Many restaurants in my area extend their lunch hours until late afternoon. By eating dinner early, I get the lunch prices, which are often 25 to 50 percent cheaper than the dinner prices for the same entrees. Before you try somewhere new, visit the restaurant's website and see if they have a lunch or early bird special.
It's uncommon, but some restaurants let you bring your own beer or wine, which is usually cheaper than the cost of paying per glass. Before you go, call ahead and ask if the establishment is BYOB. If they're not, skip the cocktail and have one somewhere else. Some places will charge a "corkage fee" if you bring your own wine, but even at $10 per bottle, it's still often cheaper than buying the same bottle in the restaurant. Most restaurants in my area overcharge for alcohol. For example, my local bar charges $3 for a mixed drink, but the restaurant next door charges $6. I save 50 percent stopping by the bar for my after-dinner drink.
Restaurant meals are over-proportioned, so split your meal in two. You'll eat dinner tonight and lunch tomorrow for one price. It may seem like obvious advice, but it's harder in practice. If you're not careful, you'll end up eating everything on the plate. To beat the extra calories and save money, I divide my plate in half before I start eating. I only eat from my "now" half of the plate and ask for a to-go box for the rest.
Knowing the different steak cuts and how they're prepared will save you money. For example, my friend always goes for the filet mignon because it's well known and tender. It's also one of the most expensive cuts you can order. Meanwhile, I ask if the hanger or flank steak was marinated. If it was, I order that. It's the cheapest steak on the menu, but it's also flavorful and tender - if marinated. MSN says sirloin, flank, skirt, and hanger steaks are really underrated. Give them a chance.
If I've learned one thing being a local in a tourist town like New Orleans, it's this: Tourist traps are alive and well. Many of the famous restaurants tourists want to visit are overpriced and not the best dining experience. If you want an authentic experience and a better price, check out a review site like Yelp or Urban Spoon before you visit a vacation spot. Pick a few places the locals rated highly and check their websites for menu prices. You can save a ton by planning ahead and skipping the hot spots.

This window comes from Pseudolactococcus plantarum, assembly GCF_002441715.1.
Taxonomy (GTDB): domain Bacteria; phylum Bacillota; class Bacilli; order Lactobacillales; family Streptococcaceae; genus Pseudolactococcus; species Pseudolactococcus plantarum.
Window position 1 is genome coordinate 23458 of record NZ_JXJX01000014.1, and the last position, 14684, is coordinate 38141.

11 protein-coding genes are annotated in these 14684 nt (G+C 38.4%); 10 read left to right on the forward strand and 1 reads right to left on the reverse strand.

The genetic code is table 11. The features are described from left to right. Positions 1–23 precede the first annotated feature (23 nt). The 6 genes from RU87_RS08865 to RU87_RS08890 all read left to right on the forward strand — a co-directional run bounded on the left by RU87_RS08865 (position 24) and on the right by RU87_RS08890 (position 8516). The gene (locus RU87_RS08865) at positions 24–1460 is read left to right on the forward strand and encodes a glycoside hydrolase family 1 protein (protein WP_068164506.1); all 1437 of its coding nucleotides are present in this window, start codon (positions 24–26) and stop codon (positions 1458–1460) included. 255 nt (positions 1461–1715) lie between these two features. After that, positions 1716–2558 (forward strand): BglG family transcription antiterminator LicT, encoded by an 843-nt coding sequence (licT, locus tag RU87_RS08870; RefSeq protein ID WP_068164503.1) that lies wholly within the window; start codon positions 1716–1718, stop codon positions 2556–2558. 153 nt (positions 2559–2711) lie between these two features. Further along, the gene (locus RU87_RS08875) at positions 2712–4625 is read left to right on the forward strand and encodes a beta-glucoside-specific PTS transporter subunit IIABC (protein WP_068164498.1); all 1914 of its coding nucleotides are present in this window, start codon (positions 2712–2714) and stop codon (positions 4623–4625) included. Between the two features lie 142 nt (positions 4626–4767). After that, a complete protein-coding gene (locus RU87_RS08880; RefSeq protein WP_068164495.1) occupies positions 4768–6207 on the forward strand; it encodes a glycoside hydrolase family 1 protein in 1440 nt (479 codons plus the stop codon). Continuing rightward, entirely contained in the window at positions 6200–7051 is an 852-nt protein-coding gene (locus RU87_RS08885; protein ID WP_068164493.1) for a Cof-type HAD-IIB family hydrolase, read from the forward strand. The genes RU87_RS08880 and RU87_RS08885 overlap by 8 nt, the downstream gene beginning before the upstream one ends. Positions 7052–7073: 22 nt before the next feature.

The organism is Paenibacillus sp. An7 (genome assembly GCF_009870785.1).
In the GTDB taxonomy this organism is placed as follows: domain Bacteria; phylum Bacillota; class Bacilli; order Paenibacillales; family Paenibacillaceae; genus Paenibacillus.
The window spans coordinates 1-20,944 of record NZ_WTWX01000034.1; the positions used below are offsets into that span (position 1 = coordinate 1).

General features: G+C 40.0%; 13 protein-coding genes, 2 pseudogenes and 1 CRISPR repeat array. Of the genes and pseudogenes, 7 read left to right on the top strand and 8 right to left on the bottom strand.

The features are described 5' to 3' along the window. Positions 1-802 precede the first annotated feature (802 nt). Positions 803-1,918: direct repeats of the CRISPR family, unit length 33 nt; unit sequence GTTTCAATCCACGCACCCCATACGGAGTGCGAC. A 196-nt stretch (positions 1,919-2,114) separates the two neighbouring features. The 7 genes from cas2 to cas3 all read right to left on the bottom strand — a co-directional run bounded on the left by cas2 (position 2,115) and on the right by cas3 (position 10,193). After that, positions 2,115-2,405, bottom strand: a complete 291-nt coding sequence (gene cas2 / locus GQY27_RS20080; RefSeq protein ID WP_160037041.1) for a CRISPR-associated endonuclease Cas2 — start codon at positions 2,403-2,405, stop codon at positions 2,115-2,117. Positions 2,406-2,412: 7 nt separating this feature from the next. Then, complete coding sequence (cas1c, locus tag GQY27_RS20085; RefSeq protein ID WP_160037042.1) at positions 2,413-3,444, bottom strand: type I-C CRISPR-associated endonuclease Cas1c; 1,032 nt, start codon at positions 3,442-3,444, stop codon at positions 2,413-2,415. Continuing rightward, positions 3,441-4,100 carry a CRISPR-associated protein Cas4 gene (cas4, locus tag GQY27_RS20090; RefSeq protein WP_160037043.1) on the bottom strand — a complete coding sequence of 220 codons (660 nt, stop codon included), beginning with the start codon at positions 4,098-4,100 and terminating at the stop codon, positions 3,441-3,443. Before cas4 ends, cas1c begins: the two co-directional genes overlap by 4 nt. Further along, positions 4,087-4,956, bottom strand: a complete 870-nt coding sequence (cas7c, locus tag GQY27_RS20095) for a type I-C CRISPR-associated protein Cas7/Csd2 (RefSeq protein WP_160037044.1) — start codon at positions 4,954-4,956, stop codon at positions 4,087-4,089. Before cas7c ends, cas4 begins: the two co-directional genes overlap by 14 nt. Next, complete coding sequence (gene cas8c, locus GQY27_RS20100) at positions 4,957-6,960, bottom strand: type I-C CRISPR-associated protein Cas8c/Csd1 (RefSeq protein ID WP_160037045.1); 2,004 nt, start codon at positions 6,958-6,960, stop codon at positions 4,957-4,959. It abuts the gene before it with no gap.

I'm fortunate to have very cheap friends. "I don't care where we go as long as it's cheap," is a common refrain on a Friday night. But I also have some less-than-frugal friends who visit from out of town. Since I know they'll want to try that expensive five-star restaurant they heard about on the Food Network, I jump the gun and suggest a similar but cheaper place. If you're dining out with a group, suggest reasonably priced places ahead of time. It will keep you from having to choose between a $25 salad or a $30 piece of chicken.
Around here they call it lagniappe - the little something extra you get for being a great customer. Like the free cup of gumbo I've gotten every time I visit a diner in my neighborhood. I get that little something extra because I'm a regular. Trying new places is great, but you can get a discount (or a lagniappe) by building a relationship with the servers or owners of local restaurants.
With iDine, you can earn 5 to 15 percent back any time you eat out. Just sign up on their website. Within 30 days of your meal, sign on and complete a quick survey. For every survey you take, you'll earn cash back. When you reach $20, iDine will mail you an American Express gift card. It takes some effort, but it's free money. See? Dining out doesn't have to mean going all in - or staying in.